It’s Tasmania, that’s not a big deal. The joys, though, about rain is that one of the banes of my existence come out and colour the grey with their brightness.
It’s the umbrella.
Don’t get me wrong, I totally get the value of umbrellas. The classic black, long one allows an extra step of class on a wet day when you stroll down the street using it as a cane – not to mention an advantage if you ever get into a duel. Then, they do also protect you from the wet.
The problem I find is that the moment people put up an umbrella, they seem to forget that there are other people on the footpath too, and suddenly, it makes me want to hit you.
So here’s a few points of Umbrella Etiquette to remember.
- Get off the wall.
Okay, this is the big one, and my main reason for venting on the topic. I don’t know how many times I’m walking down the street in the rain, and some jerk holding an umbrella is walking pressed up against the wall, where the minimal amount of shelter is – and forcing other people without an umbrella to walk out and around them.YOU HAVE AN UMBRELLA!Which means YOU can be the one to step out into the rain, and let others who don’t have that protection get the little bit of coverage they can.
Seriously, I actually find myself wanting to push you out of the way when you do this.
- You’re not as small with it.
Okay, this should be common sense. When you’re holding an umbrella, it takes up more horizontal space than you do (okay, in most cases it does). You need to take into account that the gap between two people might fit you, but your umbrella might not. Lift it up, or walk around them rather than between them.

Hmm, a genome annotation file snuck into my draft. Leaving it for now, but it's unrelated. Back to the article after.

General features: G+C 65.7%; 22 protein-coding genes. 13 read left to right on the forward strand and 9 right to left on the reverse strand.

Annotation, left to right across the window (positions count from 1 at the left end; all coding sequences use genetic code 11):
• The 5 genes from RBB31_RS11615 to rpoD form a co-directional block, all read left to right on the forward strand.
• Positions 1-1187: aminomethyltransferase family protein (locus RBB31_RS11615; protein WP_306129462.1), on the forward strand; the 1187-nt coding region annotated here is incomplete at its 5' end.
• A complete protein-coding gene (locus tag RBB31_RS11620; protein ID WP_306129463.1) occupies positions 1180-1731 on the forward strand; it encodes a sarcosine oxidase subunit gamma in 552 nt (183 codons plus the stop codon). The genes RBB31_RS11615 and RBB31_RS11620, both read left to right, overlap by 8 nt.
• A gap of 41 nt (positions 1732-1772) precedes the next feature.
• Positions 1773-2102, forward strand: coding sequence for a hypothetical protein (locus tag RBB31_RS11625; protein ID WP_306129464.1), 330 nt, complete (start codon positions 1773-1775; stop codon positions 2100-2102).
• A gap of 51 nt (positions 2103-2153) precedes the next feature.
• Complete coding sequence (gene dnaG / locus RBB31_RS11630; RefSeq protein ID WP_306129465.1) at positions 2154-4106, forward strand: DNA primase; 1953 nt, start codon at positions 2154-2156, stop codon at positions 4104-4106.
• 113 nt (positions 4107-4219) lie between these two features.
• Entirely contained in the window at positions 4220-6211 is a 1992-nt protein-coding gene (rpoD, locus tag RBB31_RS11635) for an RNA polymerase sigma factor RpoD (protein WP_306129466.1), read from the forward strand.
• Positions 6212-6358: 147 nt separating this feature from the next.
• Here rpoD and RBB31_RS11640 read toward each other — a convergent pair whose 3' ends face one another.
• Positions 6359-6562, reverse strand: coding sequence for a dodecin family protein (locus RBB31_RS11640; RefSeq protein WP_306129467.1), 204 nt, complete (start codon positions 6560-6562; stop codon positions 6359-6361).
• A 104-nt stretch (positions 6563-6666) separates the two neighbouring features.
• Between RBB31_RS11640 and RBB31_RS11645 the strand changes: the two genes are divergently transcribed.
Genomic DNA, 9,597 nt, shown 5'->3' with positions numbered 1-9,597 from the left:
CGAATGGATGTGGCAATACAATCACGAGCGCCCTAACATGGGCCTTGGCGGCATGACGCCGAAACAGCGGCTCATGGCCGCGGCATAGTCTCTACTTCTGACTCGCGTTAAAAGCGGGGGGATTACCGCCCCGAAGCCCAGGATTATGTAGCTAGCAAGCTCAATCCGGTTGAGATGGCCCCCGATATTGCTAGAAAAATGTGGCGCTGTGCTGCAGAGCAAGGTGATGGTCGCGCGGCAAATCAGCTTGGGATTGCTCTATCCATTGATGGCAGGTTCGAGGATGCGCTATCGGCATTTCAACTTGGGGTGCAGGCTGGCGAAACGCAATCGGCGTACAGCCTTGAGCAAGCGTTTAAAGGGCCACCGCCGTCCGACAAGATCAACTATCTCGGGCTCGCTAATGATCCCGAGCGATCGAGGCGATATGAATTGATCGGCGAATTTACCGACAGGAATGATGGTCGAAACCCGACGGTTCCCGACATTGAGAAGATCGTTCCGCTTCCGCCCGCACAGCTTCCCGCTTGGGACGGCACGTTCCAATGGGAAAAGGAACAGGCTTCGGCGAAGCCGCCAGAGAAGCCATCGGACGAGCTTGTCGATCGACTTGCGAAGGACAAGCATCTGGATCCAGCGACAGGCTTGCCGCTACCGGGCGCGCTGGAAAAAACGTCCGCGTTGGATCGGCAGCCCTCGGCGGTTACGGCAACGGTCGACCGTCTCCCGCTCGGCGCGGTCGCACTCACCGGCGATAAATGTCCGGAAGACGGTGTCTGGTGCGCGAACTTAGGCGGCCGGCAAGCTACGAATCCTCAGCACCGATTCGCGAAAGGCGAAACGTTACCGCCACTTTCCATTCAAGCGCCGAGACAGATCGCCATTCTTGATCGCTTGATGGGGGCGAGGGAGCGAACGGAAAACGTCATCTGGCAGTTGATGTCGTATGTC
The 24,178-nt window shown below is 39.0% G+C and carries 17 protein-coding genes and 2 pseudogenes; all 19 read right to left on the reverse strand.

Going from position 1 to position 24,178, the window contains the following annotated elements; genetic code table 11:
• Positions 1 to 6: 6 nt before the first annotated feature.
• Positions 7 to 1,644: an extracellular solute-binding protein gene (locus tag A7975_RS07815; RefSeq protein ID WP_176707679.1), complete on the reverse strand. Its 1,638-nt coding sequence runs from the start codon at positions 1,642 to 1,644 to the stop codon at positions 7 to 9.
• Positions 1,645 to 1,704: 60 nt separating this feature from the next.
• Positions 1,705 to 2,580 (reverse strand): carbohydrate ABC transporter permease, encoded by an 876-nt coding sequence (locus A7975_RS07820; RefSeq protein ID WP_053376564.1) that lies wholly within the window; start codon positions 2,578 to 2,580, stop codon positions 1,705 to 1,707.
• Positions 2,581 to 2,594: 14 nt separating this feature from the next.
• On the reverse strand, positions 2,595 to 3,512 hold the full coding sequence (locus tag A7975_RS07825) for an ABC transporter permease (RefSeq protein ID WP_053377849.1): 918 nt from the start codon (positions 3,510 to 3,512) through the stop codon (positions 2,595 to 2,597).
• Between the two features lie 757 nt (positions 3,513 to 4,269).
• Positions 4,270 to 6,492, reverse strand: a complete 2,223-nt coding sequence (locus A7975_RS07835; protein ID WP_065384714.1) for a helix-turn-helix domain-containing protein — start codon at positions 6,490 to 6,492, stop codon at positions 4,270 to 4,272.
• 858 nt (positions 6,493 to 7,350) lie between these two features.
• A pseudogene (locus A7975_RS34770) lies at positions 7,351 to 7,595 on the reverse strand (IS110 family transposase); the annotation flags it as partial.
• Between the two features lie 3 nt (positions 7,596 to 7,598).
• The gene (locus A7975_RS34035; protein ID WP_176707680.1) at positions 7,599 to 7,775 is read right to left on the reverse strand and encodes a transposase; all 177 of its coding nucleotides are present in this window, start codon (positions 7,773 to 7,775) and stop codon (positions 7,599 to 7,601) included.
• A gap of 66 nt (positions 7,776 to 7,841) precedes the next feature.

- You currently have spikes.
Following on from point two: You have spikes, so when you do try to walk between those two people, not only do they get hit with said umbrella, but it’s quite possible that you’ll take someone’s eye out. I don’t normally advocate an eye for an eye, but in some cases…
- It’s wet.
That stuff the umbrella’s protecting you from? It’s water. Water flows. So when you stop at a set of traffic lights next to someone, chances are that water’s going to drip off your nice protection and get someone else even wetter than they already are.
And trust me, while I might be okay with dealing with the softness of rain, when I suddenly get a flow of water like someone turned a tap on over my shoulder, I will always declare that the following flailing fist was an involuntary nervous reaction to its sudden drenching.
- It folds up.
If you’re not in the rain any more, fold it away – you can dry it out when you get home. At your house. On your carpet.
So next time you’re strolling down the street and want to pull out the umbrella and stay dry – feel free, but remember those of us without one. Rain rage doesn’t exist yet – but don’t rule it out!